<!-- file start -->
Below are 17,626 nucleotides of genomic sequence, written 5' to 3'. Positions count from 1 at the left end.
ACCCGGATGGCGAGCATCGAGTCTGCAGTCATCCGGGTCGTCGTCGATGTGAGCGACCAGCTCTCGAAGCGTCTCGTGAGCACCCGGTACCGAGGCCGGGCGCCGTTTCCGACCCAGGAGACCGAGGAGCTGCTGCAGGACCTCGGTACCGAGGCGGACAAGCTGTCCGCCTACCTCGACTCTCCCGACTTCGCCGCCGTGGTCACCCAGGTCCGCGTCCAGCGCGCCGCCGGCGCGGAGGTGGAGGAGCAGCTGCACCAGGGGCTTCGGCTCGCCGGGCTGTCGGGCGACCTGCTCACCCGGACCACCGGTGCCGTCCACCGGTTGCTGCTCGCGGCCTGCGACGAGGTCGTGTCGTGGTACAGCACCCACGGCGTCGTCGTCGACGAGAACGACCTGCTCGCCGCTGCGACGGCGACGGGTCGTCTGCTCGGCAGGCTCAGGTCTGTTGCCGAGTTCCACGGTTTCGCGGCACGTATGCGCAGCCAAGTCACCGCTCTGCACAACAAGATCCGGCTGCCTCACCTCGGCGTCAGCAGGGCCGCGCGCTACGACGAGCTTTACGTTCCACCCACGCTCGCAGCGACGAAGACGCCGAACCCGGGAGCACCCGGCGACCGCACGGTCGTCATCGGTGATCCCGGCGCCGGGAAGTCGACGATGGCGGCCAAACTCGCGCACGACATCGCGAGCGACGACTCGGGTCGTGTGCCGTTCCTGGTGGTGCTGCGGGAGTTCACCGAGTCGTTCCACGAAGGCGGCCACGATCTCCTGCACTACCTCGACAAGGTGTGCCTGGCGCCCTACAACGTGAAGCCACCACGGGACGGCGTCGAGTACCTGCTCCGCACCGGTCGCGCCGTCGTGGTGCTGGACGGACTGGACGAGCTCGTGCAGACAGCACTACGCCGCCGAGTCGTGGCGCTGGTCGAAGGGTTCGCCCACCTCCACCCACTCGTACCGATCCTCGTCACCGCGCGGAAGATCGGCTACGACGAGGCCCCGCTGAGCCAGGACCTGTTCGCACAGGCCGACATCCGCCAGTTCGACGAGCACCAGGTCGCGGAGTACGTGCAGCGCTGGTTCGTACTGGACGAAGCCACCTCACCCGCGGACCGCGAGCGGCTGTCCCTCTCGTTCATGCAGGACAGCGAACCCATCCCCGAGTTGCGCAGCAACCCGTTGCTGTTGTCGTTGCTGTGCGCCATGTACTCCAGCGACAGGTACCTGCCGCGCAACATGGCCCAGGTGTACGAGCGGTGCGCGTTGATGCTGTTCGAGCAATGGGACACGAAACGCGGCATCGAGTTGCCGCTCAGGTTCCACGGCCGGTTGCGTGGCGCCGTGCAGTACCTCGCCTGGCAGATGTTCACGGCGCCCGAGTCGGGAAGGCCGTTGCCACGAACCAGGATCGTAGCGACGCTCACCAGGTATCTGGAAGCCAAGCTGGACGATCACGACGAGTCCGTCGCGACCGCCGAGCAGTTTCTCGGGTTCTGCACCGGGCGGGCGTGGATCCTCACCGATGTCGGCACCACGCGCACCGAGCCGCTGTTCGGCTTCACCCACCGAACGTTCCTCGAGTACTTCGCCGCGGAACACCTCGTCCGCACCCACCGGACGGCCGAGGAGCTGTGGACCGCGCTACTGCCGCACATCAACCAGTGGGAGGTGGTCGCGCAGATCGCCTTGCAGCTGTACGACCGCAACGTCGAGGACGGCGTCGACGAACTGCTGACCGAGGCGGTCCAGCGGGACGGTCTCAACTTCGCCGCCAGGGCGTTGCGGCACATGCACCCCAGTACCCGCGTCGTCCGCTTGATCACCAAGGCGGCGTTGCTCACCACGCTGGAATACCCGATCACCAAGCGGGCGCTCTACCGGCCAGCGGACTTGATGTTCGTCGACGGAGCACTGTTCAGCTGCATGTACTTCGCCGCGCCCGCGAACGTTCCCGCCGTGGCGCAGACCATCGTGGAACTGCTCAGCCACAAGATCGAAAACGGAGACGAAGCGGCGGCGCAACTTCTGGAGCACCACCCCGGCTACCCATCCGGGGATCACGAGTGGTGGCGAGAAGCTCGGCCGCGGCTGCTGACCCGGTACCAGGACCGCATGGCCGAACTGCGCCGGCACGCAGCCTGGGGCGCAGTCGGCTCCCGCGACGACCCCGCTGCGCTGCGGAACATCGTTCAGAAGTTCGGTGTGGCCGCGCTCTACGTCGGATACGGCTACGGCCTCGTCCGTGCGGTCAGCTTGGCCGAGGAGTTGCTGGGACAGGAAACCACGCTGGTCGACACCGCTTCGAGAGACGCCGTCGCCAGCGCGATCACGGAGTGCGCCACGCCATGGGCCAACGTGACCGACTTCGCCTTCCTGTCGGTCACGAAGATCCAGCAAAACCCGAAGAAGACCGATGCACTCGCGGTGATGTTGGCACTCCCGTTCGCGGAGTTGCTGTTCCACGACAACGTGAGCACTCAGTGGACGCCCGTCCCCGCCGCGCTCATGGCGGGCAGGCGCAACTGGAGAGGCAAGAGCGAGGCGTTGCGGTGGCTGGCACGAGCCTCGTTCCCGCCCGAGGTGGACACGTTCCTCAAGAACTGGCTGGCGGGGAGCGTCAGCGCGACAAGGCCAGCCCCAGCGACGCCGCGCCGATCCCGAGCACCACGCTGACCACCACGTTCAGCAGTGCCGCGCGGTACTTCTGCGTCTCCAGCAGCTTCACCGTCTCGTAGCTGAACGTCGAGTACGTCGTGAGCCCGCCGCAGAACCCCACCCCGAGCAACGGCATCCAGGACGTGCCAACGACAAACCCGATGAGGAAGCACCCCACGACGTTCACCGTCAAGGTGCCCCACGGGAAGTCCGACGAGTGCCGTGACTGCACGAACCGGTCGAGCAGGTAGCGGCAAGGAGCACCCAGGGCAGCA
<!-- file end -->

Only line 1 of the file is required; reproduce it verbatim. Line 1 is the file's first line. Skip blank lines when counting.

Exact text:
Below are 17,626 nucleotides of genomic sequence, written 5' to 3'. Positions count from 1 at the left end.